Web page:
The Warwick Bramble.Photo by Alex Pearson Looney

Frizell opened his new location in August 2021, serving up brunch and slinging grocery items, but had to wait to transfer his liquor license to the new space.

As a restaurant owner with 12 years of good standing with the State Liquor Authority, and because the new location had a liquor license under the previous owner, Frizell thought it would be a simple, maybe three-month process. It ended up taking close to a year for the issued approval.

Frizell said the authority deemed his location too close to a church, despite there being a bar there before him, and even questioned the business owner on how his relocation was funded. Frizell said he raised funds through a site called Wefunder Investment — which the authority claimed to have never seen before.

“There had been a bar there for 25 years,” he said, adding that he later changed the entrance to appease the SLA. “Then, we used this regulation crowdfunding to raise money for our move. Our community here was so supportive we raised $100,000 in three days.”

Originally, the SLA wanted Frizell to have all 107 of his donors fill out a personal questionnaire to show they didn’t have an interest in investing in a brewery or distillery because investing in both areas is not permitted under the state’s Alcoholic Beverage Control Law.

“They were like, ‘Well all 107 of your investors have to fill out a personal questionnaire,'” he said, “which is like 13 pages long and gets into like criminal history, all your past work experience.”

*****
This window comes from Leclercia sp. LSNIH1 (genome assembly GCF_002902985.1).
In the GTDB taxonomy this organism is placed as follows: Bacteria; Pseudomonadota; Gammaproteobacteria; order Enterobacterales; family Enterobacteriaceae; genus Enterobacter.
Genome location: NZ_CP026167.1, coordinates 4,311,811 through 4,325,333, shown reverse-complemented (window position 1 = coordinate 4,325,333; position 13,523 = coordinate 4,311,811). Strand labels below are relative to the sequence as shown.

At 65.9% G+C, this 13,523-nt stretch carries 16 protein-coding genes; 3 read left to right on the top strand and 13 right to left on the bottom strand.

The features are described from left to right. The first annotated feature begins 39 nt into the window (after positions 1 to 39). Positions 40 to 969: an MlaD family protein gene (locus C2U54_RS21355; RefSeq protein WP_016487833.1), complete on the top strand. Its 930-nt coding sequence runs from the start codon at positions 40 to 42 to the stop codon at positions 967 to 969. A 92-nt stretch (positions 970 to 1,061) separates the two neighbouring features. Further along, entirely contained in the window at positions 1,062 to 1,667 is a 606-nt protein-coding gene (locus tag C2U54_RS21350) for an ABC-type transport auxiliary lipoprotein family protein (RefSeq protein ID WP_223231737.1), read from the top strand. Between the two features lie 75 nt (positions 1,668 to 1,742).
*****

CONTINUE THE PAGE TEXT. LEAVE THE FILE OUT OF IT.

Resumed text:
He was soon forced to close brunch and the general store in December, as he awaited the new liquor license.

“I had to close the store at the end of December because we were losing money,” Frizell said. “I couldn’t afford to keep it open.”

But in a surprise decision this May, the SLA approved Frizell’s application, claiming that since the investment amounts were small, a list of names of the investors with a personal questionnaire from the lead investor would suffice.

“Finally, the license came through in May, just last month at this point,” he said. 

A mural painted on the outside of the new Fort Defiance.Photo by Alex Pearson Looney

The business owner did not waste any time reopening. Frizell reopened Fort Defiance the first week of June, serving dinner on a limited Thursday to Sunday schedule. He plans to expand to brunch on weekends, starting July 8, and the general store is expected to return in August.

“I had to start to generate some revenue,” Frizell said, “so we opened all of a sudden the first week of June.”

Since then, the Red Hook restaurateur said he’s seen an outpouring of support. He is especially grateful for all of the returning and new faces he sees enjoying his food and drinks in his new back bar room, which he adds has some of the charms of the old Fort Defiance location, but fun flavor to usher in the new spot.

“It’s been amazing. The outpouring of support is just incredible,” Frizell. “The bar room behind the general store is really beautiful. It’s a little like the old room but also something a little new. It’s really spectacular.”

The joy feels mutual, he added.

“People are just really, really happy we’re back.” Frizell said.